meeting of Princeton Tech Meetup.
That was March 2012, shortly after he
co-founded the group with colleague Chris
Boraski. But when more than 60 people re-
sponded to an online invitation, Moola was
left looking for a new location in a hurry.
“You can’t hold 60 people at Panera,”
The actual meeting drew about 100,
Moola said, and today, a monthly gath-
ering brings roughly 200 people to the
group’s typical meeting spot, the Princ-
eton Public Library.
There lies a common discovery of
participants of the state’s growing body of
tech meetups: Few realize just how vast
New Jersey’s community of aspiring tech-
nology entrepreneurs is until they congre-
gate under the same roof.
“Clearly there was a need. People were
for networking — plus, people are always
looking for a great speaker,” Moola said.
New Jersey Tech Meetup may be the
state’s most visible network for technology
entrepreneurs, but grassroots associations
to aid startups are sprouting statewide.
Moola said the Princeton group has
largest in New Jersey. In addition, a Jersey
Shore group is helping fill out the Garden
State landscape with about 600 members.
Jersey Shore Tech Meetup founder
Bret Morgan recalls meetings early in the
group’s history — it was founded in 2010
— when only five or 10 people showed up.
Things picked upinOctober2011after
Asbury Agile, an offshoot of Jersey Shore
Tech Meetup, led a Shore-based confer-
ence geared toward Internet and mobile
technology developers. The event sold out,
with 85 attendees and about 20 sponsors.
“We got really great feedback from the
speakers in attendance,” said Morgan, also
co-founder of CoWerks, an Asbury Park
provider of workspace for startups, and
BandsOnABudget.com, a provider of mu-
sic-based apparel and merchandise.
“People said they never realized there
was such a community for this,” Morgan
said. “There is a vibrant scene. It’s just a
matter of providing the right scenery.”
For Moola, who works full time for
Fleet Studio, a consultancy he founded in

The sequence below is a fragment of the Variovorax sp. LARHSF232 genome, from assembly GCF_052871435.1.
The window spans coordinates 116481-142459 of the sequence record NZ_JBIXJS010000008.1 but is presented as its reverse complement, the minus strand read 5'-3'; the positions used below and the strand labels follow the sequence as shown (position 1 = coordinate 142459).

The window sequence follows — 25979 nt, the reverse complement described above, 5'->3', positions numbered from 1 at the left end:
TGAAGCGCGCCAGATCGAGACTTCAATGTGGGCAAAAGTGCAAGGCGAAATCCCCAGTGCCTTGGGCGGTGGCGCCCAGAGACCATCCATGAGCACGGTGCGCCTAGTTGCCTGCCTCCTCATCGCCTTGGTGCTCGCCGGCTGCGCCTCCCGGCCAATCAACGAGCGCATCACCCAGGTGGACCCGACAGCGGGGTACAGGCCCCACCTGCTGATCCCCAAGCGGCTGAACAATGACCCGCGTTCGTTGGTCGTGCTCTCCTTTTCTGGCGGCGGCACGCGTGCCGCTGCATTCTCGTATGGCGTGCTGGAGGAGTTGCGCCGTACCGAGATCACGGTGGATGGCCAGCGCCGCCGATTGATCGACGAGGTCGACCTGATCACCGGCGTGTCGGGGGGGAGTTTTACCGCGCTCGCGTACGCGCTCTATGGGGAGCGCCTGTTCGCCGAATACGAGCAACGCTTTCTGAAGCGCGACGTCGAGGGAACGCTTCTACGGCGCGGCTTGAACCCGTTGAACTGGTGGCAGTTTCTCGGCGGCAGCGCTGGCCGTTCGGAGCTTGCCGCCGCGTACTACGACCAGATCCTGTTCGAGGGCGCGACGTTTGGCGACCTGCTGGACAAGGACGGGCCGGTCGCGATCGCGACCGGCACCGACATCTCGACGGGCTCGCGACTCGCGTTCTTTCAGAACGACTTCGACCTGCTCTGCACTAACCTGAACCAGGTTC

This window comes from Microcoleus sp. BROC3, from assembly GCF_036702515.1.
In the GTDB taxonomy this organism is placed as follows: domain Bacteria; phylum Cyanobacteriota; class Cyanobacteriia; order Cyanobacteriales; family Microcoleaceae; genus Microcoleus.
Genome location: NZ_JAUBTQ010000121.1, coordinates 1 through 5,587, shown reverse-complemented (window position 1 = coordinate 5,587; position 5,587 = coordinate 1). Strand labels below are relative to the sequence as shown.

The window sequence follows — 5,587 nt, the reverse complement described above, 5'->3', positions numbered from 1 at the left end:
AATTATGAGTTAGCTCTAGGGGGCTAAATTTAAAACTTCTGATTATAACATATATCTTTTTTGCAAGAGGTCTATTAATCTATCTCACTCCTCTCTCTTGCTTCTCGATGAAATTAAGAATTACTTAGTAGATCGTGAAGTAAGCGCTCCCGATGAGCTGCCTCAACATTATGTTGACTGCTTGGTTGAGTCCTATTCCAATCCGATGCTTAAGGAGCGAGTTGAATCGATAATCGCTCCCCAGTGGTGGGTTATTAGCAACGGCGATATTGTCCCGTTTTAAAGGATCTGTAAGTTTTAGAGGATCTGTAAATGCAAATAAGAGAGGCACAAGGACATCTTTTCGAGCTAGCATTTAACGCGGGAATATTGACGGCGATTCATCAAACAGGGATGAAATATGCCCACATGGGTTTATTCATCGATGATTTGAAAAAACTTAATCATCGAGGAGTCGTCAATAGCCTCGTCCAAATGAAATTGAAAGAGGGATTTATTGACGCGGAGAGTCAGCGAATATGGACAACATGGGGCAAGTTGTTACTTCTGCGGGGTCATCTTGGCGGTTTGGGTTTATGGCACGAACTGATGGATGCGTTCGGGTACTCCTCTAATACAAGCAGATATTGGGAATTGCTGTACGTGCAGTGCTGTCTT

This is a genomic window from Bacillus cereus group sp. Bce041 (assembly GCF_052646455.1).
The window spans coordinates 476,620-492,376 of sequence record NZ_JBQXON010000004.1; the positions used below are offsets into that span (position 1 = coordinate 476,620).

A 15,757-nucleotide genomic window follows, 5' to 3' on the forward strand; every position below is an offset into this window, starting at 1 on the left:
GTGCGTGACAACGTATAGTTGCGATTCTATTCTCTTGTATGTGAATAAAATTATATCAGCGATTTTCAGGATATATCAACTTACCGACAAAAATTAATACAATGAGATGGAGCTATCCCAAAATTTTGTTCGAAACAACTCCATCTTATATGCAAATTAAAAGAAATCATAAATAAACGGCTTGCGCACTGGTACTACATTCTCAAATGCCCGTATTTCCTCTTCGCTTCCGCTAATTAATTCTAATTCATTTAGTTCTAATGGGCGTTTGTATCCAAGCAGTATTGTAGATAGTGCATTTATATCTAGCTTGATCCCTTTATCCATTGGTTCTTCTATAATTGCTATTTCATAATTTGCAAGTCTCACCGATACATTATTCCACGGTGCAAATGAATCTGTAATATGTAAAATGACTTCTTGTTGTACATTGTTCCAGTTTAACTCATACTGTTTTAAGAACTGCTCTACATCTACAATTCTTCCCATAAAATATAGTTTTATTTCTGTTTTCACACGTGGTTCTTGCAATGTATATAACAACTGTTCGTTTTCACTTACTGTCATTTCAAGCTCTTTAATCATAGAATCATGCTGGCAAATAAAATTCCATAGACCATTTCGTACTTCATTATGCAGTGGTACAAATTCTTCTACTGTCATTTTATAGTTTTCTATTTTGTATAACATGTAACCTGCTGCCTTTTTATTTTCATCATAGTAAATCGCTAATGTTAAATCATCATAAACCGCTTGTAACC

2008, nurturing a tech-friendly environ-
ment is especially important in Princeton,
whose prized university has produced
alumni like Jeff Bezos, of Amazon.com,
and Eric Schmidt, of Google.
Problem is, those industry pioneers
took their talents west. Moola says if New
Jersey can educate such talent, it can re-
tain such talent.
“No entrepreneurial ecosystem exists
here in the Princeton area,” Moola said.
“Either they go to Silicon Valley or New
York City. We need a grassroots movement
for creating entrepreneurs here in the
E-mail to: firstname.lastname@example.org
On Twitter: @biztzanki
by Mary Johnson
The expansion of meetup groups in New
Jersey’s burgeoning tech sector is about
New Jersey Tech Gals, an offshoot of
the New Jersey Tech Meetup, launched in
January, the brainchild of two female en-
trepreneurs with tech startups of their own.
“There’s few women in this industry,”
said Christine Curatolo, who founded
the group with Sarah Himmelbaum.
“Just putting all those women in the same
room together, some cool things have al-
Curatolo studied fashion merchan-
dising at the University of Delaware and
taught herself how to build a website
when she came up with Jumblzar, an on-
line marketplace for moms to buy and sell
new and used children’s items that she
launched earlier this year.
When she needed help expanding her
site, she turned to New Jersey Tech Meet-
up, but very few of the other entrepreneurs